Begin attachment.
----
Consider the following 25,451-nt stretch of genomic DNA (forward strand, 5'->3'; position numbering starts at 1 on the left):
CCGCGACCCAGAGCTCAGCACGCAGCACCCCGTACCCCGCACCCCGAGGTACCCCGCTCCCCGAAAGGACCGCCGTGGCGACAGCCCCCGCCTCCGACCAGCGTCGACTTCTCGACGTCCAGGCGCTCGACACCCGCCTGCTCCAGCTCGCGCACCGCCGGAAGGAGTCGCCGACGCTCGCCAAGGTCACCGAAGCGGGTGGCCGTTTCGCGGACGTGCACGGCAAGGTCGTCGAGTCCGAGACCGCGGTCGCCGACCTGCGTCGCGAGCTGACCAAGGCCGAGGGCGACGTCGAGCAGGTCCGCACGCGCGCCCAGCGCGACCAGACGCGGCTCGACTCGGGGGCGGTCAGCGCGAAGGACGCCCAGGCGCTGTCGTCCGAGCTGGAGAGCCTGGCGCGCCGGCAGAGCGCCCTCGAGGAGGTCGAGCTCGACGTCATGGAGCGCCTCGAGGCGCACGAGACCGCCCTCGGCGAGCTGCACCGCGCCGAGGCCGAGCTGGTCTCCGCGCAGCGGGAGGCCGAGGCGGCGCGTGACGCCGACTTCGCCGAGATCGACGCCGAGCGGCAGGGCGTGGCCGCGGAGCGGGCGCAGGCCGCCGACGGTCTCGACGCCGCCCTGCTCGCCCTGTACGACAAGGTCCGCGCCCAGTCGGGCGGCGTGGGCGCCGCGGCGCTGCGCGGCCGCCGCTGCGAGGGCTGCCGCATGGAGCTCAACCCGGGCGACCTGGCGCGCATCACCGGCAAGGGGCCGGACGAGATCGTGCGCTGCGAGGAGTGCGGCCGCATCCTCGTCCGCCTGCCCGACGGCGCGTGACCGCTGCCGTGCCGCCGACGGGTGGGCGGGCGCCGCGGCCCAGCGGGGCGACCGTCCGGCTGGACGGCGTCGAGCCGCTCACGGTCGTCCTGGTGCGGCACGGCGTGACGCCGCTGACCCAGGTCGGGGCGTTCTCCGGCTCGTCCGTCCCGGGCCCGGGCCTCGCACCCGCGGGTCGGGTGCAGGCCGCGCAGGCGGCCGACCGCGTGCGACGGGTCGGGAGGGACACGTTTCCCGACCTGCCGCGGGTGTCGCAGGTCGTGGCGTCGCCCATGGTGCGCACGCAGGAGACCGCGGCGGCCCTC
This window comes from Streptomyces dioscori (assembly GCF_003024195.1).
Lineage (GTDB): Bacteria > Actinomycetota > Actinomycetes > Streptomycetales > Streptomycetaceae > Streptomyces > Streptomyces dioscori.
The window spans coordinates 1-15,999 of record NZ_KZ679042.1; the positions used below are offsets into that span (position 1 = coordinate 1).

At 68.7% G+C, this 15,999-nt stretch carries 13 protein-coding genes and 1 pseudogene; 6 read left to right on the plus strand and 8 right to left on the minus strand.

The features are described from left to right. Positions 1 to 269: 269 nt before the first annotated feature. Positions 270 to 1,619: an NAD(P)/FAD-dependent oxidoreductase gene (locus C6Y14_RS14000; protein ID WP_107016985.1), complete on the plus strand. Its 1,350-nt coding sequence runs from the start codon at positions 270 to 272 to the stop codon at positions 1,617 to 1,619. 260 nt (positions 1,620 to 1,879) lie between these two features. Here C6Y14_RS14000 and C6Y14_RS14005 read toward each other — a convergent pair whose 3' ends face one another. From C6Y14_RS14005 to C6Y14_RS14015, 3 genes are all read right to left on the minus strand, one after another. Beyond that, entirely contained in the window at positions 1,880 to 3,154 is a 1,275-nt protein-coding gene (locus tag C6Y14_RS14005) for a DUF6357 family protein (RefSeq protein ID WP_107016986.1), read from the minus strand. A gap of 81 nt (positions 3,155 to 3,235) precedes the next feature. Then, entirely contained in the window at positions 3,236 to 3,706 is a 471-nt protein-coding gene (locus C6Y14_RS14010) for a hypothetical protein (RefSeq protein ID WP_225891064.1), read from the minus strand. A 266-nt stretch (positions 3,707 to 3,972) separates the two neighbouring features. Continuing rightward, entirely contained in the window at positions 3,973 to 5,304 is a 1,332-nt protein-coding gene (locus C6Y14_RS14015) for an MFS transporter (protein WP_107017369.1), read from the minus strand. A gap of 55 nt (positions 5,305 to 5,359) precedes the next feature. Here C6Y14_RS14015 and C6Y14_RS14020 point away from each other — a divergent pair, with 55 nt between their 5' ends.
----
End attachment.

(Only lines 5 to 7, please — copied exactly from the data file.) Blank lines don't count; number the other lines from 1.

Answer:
The window spans coordinates 1-15,999 of record NZ_KZ679042.1; the positions used below are offsets into that span (position 1 = coordinate 1).

At 68.7% G+C, this 15,999-nt stretch carries 13 protein-coding genes and 1 pseudogene; 6 read left to right on the plus strand and 8 right to left on the minus strand.

The features are described from left to right. Positions 1 to 269: 269 nt before the first annotated feature. Positions 270 to 1,619: an NAD(P)/FAD-dependent oxidoreductase gene (locus C6Y14_RS14000; protein ID WP_107016985.1), complete on the plus strand. Its 1,350-nt coding sequence runs from the start codon at positions 270 to 272 to the stop codon at positions 1,617 to 1,619. 260 nt (positions 1,620 to 1,879) lie between these two features. Here C6Y14_RS14000 and C6Y14_RS14005 read toward each other — a convergent pair whose 3' ends face one another. From C6Y14_RS14005 to C6Y14_RS14015, 3 genes are all read right to left on the minus strand, one after another. Beyond that, entirely contained in the window at positions 1,880 to 3,154 is a 1,275-nt protein-coding gene (locus tag C6Y14_RS14005) for a DUF6357 family protein (RefSeq protein ID WP_107016986.1), read from the minus strand. A gap of 81 nt (positions 3,155 to 3,235) precedes the next feature. Then, entirely contained in the window at positions 3,236 to 3,706 is a 471-nt protein-coding gene (locus C6Y14_RS14010) for a hypothetical protein (RefSeq protein ID WP_225891064.1), read from the minus strand. A 266-nt stretch (positions 3,707 to 3,972) separates the two neighbouring features. Continuing rightward, entirely contained in the window at positions 3,973 to 5,304 is a 1,332-nt protein-coding gene (locus C6Y14_RS14015) for an MFS transporter (protein WP_107017369.1), read from the minus strand. A gap of 55 nt (positions 5,305 to 5,359) precedes the next feature. Here C6Y14_RS14015 and C6Y14_RS14020 point away from each other — a divergent pair, with 55 nt between their 5' ends.